With Crohn’s Disease, I spend way too much time at the hospital. That said, I’ve been quite fortunate in my Crohn’s journey. Only once did I stay overnight in a hospital, back in January 2010. Otherwise all of my medical tests, treatments, and other visits have allowed me to return home!
Even so, it’s not uncommon for me to spend 6 or more hours dealing with my medical visits. Instead of getting bored, or spending the whole time on my phone, I bring a small hospital bag with me.
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I’ve spent the last 2 years on Remicade. This is a medication administered by IV. A typical appointment looks like:
- arriving 15 minutes early
- checking in and receiving a medical bracelet
- waiting up to 35 minutes for a nurse to call me back
- a nurse weighing me, leading me to my semi-private “room,” and taking my vitals
- my main nurse connecting my IV and taking lab work every other visit
- waiting 30-45 minutes for the lab results if taken
- waiting 30-45 minutes for the pharmacy to mix the Remicade infusion
- my main nurse starting the infusion
- any nurse taking my vitals every 15-30 minutes
- waiting 2 hours and 15 minutes for the Remicade infusion to end
To save you the trouble of counting all that time, my Remicade appointments last anywhere from 3 hours and 15 minutes to 4 1/2 hours. For the past 2 years, I’ve had a Remicade appointment every 4-12 weeks, depending on the severity of my Crohn’s symptoms, other health problems, and my schedule availability.
I guess the upside is that my gastroenterologist is changing my medication, and supposedly my new Entyvio infusion will be much shorter. We’ll see how that goes.
Regardless, I still plan on taking my hospital bag with me to my Entyvio appointments.
Hospital Bag Ideas
If you have Crohn’s Disease or another chronic illness, you might consider putting together your own hospital bag. Keeping a bag full of entertainment on-hand lessens your pre-appointment planning. Plus if you already have a hospital bag prepared, then you won’t need to worry about it for last-minute medical appointments.
What’s in my hospital bag
My actual hospital bag is just a simple canvas bag that my sorority Little gifted to me more than a decade ago. Some things I always keep in my hospital bag. Other items rotate, and a few I use outside of the hospital, so I add those items before my appointment.
- latest issues of Guideposts and/or Prevention
- coloring book and colored pencils
- USB charger
- lighting cable
- micro-USB cable
- external battery pack
- blood pressure cuff
- lavender spray
I also used to pack healthy snacks in a small insulated lunch bag, but now I schedule my infusion appointments during Dan’s lunch hour. He brings me Chick Fil A!
I swap out magazines when I finish reading issues. I use my Kindle a lot, so it doesn’t stay in my bag. Luckily I have multiple charging cables and chargers, so I keep a set of those in my hospital bag. Usually I keep my external battery pack in my purse, but I move it to my hospital bag for infusions. Obviously my purse is still with me at the hospital, but with my limited mobility, it’s easier to keep one bag within reach than two.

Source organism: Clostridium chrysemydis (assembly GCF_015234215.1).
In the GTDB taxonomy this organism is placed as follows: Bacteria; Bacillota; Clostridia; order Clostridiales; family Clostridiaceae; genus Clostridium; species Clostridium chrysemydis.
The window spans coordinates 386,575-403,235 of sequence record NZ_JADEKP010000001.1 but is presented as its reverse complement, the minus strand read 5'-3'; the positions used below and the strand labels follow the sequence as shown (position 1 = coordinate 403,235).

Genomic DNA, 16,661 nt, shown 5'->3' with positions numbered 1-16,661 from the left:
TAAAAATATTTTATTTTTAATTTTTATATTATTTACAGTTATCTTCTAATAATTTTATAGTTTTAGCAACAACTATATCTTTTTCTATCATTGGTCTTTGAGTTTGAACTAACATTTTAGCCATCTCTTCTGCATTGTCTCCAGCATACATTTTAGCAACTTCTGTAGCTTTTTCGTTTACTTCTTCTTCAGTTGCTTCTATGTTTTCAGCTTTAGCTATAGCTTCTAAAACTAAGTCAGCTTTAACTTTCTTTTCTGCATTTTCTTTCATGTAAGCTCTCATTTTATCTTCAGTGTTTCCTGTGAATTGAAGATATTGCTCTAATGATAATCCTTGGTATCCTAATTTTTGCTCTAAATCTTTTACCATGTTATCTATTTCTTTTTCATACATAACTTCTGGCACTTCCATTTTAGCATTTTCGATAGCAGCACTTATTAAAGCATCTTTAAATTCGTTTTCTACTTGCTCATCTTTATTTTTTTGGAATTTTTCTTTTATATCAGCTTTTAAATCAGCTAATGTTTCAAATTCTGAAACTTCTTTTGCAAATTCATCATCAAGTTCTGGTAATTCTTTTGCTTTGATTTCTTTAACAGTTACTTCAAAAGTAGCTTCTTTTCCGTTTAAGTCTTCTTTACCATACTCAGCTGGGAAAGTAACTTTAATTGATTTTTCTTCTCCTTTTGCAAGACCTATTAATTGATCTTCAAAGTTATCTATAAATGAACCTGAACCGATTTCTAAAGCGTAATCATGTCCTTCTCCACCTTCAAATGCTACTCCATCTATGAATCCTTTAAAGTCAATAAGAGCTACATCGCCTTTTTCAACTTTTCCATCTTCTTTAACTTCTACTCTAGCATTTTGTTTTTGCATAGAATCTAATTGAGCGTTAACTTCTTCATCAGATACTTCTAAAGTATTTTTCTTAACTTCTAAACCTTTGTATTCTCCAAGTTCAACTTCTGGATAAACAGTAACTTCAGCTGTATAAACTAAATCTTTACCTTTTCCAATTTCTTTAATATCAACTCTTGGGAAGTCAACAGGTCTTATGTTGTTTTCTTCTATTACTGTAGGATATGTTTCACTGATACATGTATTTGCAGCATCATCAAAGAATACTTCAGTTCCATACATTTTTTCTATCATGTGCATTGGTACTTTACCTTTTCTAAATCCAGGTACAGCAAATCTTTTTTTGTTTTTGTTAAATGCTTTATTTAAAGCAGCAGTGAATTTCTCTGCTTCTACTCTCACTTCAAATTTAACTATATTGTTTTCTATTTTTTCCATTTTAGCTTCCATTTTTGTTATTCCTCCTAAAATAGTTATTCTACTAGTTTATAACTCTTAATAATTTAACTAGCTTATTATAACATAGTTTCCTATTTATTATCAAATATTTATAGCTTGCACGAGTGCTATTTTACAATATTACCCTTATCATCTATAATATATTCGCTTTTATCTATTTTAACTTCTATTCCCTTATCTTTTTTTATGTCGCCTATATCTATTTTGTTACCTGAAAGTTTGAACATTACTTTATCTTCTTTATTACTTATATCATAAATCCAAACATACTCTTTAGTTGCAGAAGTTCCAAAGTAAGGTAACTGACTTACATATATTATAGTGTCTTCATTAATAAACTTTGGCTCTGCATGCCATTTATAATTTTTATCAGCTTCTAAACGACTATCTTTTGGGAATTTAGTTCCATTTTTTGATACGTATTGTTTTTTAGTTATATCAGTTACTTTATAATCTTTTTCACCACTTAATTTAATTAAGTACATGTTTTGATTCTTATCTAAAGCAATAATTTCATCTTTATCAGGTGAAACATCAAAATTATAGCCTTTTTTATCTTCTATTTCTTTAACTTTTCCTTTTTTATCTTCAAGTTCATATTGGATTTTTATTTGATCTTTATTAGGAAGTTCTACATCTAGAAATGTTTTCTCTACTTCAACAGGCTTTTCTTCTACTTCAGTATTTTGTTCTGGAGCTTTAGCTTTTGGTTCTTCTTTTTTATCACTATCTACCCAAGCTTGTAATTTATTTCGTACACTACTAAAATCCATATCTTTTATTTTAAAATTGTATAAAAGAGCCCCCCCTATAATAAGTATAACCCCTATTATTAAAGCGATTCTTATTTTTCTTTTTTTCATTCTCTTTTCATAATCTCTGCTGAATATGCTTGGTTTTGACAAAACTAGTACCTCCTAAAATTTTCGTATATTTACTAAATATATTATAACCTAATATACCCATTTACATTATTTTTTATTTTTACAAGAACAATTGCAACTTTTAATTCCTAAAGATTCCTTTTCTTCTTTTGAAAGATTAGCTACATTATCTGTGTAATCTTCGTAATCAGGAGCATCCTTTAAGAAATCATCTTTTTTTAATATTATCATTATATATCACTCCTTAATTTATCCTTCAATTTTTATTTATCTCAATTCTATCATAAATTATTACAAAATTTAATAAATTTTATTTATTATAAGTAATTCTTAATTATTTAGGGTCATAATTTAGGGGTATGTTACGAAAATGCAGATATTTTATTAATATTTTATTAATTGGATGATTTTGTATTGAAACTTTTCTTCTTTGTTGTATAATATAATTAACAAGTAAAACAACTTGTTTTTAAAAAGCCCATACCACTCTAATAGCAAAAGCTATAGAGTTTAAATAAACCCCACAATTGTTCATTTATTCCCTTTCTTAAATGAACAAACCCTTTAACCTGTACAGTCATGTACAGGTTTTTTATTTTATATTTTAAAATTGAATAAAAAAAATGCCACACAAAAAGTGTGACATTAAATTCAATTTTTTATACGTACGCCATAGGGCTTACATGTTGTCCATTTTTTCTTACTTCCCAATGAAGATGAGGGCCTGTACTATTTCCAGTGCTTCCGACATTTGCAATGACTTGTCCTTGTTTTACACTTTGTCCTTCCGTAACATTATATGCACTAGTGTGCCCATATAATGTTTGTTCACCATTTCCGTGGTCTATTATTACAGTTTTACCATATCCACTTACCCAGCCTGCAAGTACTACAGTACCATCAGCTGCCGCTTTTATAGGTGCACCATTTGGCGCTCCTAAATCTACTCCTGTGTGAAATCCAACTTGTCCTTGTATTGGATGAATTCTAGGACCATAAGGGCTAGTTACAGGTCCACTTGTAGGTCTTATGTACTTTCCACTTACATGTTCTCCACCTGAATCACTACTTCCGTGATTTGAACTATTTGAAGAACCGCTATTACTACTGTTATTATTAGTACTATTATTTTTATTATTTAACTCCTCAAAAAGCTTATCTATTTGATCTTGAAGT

The lavender spray is a pillow spray I usually use before bed. During my infusions, I spritz the sheet covering my chair with the lavender spray.
How to assemble your own hospital bag
Building a hospital bag is all about personal preference. What will distract you, or help you stay calm, in the face of stressful medical appointments?
Your circumstances, including the type of medical appointment, will determine the building blocks of your hospital bag.
No matter how much you love your smart phone or tablet, you need to include something else. Certain areas in the hospital have big signs everywhere against using cell phones. Or you might be somewhere that has no service. Here are a few ideas of tech-free entertainment for your hospital bag.
- coloring books and crayons/colored pencils
- small puzzles
- playing cards
- stationery/note cards and pens
- journal and pens
I’ve taken my laptop to an infusion appointment before. Just once. I prefer my IV in the crook of my elbow, which hurts less, but limits my mobility more. I can still use my hand, but I don’t move my arm very much during my infusion. Apparently that makes it hard for me to type comfortably.
- smart phone
- all chargers/cables
I have totally taken my baby blanket and my teddy bear to Remicade infusions before. And a few colonoscopies. I’m 30 years old.
For physical comfort, I’m fine with what the hospital provides (blankets, pillows, warm socks), but you might appreciate the emotional attachment to these items.
- stuffed animal
- baby blanket
- warm blanket
- pillow (regular or travel)
- cozy socks
Honestly, I hope your life is such that you never need to build your own hospital bag for outpatient visits. However, chronic illness is a reality for me and for so many other people. If you have a chronic illness, or a child with one, I hope this guide helps.